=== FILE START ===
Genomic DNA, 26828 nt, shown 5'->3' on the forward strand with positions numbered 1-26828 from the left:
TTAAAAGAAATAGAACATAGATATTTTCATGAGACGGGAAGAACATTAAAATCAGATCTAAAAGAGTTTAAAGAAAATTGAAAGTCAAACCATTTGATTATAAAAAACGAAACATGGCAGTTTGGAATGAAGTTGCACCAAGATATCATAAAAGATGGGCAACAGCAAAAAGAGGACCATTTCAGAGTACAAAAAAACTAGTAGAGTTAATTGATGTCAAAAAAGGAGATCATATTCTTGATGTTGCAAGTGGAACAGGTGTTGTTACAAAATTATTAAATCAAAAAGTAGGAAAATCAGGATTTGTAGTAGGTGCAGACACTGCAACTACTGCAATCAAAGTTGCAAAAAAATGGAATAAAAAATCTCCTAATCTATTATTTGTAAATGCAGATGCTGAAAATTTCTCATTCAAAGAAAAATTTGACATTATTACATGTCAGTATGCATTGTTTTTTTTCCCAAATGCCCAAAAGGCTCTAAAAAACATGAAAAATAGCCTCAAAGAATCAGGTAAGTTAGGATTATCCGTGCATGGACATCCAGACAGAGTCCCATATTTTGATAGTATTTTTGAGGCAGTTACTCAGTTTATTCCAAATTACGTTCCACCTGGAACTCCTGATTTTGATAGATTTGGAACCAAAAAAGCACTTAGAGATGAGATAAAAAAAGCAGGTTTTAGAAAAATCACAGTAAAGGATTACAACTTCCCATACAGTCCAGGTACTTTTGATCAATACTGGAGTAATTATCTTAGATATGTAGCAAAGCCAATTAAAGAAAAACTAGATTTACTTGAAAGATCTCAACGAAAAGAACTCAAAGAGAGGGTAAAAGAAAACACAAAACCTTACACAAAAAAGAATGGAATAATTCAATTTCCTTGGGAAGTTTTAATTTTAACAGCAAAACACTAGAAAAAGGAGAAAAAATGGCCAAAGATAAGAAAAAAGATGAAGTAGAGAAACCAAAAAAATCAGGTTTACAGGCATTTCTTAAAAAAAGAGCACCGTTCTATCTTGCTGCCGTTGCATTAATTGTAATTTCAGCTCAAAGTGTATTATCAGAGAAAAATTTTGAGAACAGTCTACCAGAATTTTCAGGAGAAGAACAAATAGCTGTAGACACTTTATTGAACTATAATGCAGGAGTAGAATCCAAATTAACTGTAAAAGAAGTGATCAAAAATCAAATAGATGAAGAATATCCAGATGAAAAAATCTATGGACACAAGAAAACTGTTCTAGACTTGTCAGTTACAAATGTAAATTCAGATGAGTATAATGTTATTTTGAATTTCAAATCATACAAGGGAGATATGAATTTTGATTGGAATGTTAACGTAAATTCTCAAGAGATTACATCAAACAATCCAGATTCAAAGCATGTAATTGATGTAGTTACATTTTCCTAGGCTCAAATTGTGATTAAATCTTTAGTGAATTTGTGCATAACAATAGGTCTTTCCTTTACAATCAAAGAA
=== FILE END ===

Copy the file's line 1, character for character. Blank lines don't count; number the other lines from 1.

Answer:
Genomic DNA, 26828 nt, shown 5'->3' on the forward strand with positions numbered 1-26828 from the left: